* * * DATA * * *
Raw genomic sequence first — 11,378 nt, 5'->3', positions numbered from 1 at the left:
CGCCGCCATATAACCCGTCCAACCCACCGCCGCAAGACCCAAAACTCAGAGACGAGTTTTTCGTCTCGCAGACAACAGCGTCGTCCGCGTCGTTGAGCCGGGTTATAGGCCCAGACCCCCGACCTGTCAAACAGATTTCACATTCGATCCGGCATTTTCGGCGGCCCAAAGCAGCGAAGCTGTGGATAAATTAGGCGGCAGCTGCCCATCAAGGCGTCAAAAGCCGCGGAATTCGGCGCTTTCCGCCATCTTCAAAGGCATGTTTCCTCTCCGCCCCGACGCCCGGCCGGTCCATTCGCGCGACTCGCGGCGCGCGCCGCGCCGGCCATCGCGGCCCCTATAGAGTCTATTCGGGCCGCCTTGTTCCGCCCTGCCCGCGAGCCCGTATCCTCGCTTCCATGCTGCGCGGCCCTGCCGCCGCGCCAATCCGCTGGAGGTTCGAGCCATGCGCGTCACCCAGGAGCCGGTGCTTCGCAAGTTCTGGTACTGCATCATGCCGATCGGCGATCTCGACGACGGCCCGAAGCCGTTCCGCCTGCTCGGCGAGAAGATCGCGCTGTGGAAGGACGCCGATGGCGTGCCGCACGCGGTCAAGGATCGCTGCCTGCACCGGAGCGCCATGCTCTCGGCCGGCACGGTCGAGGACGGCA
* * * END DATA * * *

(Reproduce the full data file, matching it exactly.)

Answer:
Raw genomic sequence first — 11,378 nt, 5'->3', positions numbered from 1 at the left:
CGCCGCCATATAACCCGTCCAACCCACCGCCGCAAGACCCAAAACTCAGAGACGAGTTTTTCGTCTCGCAGACAACAGCGTCGTCCGCGTCGTTGAGCCGGGTTATAGGCCCAGACCCCCGACCTGTCAAACAGATTTCACATTCGATCCGGCATTTTCGGCGGCCCAAAGCAGCGAAGCTGTGGATAAATTAGGCGGCAGCTGCCCATCAAGGCGTCAAAAGCCGCGGAATTCGGCGCTTTCCGCCATCTTCAAAGGCATGTTTCCTCTCCGCCCCGACGCCCGGCCGGTCCATTCGCGCGACTCGCGGCGCGCGCCGCGCCGGCCATCGCGGCCCCTATAGAGTCTATTCGGGCCGCCTTGTTCCGCCCTGCCCGCGAGCCCGTATCCTCGCTTCCATGCTGCGCGGCCCTGCCGCCGCGCCAATCCGCTGGAGGTTCGAGCCATGCGCGTCACCCAGGAGCCGGTGCTTCGCAAGTTCTGGTACTGCATCATGCCGATCGGCGATCTCGACGACGGCCCGAAGCCGTTCCGCCTGCTCGGCGAGAAGATCGCGCTGTGGAAGGACGCCGATGGCGTGCCGCACGCGGTCAAGGATCGCTGCCTGCACCGGAGCGCCATGCTCTCGGCCGGCACGGTCGAGGACGGCA